Daughtridge: Like a Holga or pinhole camera, we think it is another tool in the photographers’ toolboxes, but don’t want to overuse it. I think it will peak and then perhaps become ho-hum. Selective focus, panning, pinhole cameras, lomography, ring lights, Polaroids — they have all waxed and waned in use. After all, a poor photograph put through Instagram doesn’t make it a better photo—it would just be attempted camouflage of a poor image. So the original content has to be interesting in and of itself. We need to be judicious in our use of the approach/technique/software.

Back to ethics for a moment. Most publications have a policy in place that prevents photographers or editors from manipulating images digitally. In your mind, does this apply to Instagram photos? Has your ethics policy evolved to react to its growing use?

Smith: First of all, each publication has its own definition of what manipulating images means. Once you’re clear on that, then Instagram either fits within your parameters or it doesn’t. Instagram by its very definition is an assumed manipulated image. Does anyone not use the filters available when they use Instagram? Not many, I would guess. And that doesn’t even include all of the other apps available. So, as a platform for photography, you already know it’s manipulated to some degree — that’s the form it arrives in. So, the non-manipulated image argument would rarely apply to Instagram.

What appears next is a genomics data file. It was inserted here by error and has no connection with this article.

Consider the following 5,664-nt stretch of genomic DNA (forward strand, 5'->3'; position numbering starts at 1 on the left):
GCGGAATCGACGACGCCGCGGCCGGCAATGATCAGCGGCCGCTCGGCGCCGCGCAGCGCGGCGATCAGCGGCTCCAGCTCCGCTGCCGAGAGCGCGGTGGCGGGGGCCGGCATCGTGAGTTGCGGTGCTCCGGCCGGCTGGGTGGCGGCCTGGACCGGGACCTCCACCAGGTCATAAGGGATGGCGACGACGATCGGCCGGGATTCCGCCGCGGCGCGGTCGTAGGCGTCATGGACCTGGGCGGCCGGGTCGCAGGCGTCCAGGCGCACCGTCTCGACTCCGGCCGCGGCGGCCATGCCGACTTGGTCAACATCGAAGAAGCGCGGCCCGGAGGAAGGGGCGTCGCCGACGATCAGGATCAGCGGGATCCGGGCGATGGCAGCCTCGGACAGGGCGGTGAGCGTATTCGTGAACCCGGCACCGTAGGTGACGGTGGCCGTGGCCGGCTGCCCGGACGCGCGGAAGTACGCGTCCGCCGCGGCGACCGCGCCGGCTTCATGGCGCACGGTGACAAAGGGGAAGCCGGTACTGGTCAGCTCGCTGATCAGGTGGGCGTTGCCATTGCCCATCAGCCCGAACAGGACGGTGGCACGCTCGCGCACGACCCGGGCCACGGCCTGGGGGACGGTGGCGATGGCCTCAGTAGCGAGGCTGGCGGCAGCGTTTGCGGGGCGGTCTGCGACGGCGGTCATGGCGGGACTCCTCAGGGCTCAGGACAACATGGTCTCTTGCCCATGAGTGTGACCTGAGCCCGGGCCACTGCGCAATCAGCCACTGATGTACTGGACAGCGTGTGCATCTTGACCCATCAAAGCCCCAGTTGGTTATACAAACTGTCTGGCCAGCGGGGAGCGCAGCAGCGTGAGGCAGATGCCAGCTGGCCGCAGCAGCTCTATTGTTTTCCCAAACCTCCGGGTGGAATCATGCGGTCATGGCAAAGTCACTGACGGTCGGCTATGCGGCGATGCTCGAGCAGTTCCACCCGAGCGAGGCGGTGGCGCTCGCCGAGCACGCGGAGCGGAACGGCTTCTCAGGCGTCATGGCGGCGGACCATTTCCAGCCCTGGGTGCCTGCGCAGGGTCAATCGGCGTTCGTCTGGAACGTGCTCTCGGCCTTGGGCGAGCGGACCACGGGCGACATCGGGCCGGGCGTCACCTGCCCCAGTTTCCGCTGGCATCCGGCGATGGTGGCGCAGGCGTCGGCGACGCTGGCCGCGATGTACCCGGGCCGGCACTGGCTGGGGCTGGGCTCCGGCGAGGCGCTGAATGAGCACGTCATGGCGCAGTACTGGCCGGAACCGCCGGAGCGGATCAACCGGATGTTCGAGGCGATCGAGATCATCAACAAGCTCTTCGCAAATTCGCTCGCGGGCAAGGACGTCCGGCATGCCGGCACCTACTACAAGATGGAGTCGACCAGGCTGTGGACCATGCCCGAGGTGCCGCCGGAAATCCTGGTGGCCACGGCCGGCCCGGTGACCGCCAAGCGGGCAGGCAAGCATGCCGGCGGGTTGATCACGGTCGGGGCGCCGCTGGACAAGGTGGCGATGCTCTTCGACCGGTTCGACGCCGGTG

Griffin: We have specific guidelines, and our policies try to reinforce the universal question regarding intent: Will this deceive the reader? If it does, then it is not permitted. I may endorse experimentation with cell phones and filters, but that does not automatically mean I condone publishing such images when they do not meet the more stringent criteria required of good journalism.

Whitley: Our policy is very clear about digital manipulation. We are at one extreme and it is the standard that is best for us. The policy has not really changed in response to Instagram, Hipstamatic, etc. because the policy already excluded use of such tools.

Daughtridge: (Tribune photographer) Alex Garcia used Instagram for a series of portraits on the best of the previous year’s restaurants and chefs. Inside the section, we ran a box that plainly told the reader that he had used Instagram to create the portraits. This was discussed upfront and we feel the images worked together as a collection. In the Travel section last year, a box that ran with (Tribune photographer) Scott Strazzante’s images told readers that he “shot these photos with his smartphone, using the Hipstamatic app, which adds borders and creates enhanced, unpredictable color.”

Pulitzer winner Damon Winter famously used Hipstamatic (for the purposes of this conversation, we’re treating it as equal to Instagram, just sans the social functions) to document soldiers in Afghanistan for The New York Times. He told the Times that shooting with his iPhone was “more casual and less deliberate,” which got the subjects to let their guard down a bit — especially difficult in that environment. The images were part of the entry that won him Photographer of the Year from POYi. What are your thoughts on that technique, and on Damon’s impressions of how subjects react to the tools a photographer is using?